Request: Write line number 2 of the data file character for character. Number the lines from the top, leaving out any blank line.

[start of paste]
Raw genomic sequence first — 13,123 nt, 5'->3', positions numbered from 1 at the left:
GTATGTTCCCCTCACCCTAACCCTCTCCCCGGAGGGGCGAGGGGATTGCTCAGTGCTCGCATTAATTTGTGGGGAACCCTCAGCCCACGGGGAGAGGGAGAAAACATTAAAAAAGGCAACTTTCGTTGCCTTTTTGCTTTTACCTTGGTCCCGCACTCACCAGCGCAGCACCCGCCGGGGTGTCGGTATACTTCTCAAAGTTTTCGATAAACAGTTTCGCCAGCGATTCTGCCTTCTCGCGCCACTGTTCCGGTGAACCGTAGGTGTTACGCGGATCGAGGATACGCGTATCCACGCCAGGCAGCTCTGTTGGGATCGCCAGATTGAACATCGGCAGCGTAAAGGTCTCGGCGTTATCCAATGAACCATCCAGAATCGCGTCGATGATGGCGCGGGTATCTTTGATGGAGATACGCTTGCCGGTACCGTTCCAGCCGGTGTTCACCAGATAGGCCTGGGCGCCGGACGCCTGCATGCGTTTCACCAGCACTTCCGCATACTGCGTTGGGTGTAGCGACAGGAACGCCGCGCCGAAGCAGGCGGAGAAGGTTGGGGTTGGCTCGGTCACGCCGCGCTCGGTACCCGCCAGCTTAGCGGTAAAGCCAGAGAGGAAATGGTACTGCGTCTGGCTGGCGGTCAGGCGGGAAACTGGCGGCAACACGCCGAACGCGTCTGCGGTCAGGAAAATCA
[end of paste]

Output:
GTATGTTCCCCTCACCCTAACCCTCTCCCCGGAGGGGCGAGGGGATTGCTCAGTGCTCGCATTAATTTGTGGGGAACCCTCAGCCCACGGGGAGAGGGAGAAAACATTAAAAAAGGCAACTTTCGTTGCCTTTTTGCTTTTACCTTGGTCCCGCACTCACCAGCGCAGCACCCGCCGGGGTGTCGGTATACTTCTCAAAGTTTTCGATAAACAGTTTCGCCAGCGATTCTGCCTTCTCGCGCCACTGTTCCGGTGAACCGTAGGTGTTACGCGGATCGAGGATACGCGTATCCACGCCAGGCAGCTCTGTTGGGATCGCCAGATTGAACATCGGCAGCGTAAAGGTCTCGGCGTTATCCAATGAACCATCCAGAATCGCGTCGATGATGGCGCGGGTATCTTTGATGGAGATACGCTTGCCGGTACCGTTCCAGCCGGTGTTCACCAGATAGGCCTGGGCGCCGGACGCCTGCATGCGTTTCACCAGCACTTCCGCATACTGCGTTGGGTGTAGCGACAGGAACGCCGCGCCGAAGCAGGCGGAGAAGGTTGGGGTTGGCTCGGTCACGCCGCGCTCGGTACCCGCCAGCTTAGCGGTAAAGCCAGAGAGGAAATGGTACTGCGTCTGGCTGGCGGTCAGGCGGGAAACTGGCGGCAACACGCCGAACGCGTCTGCGGTCAGGAAAATCA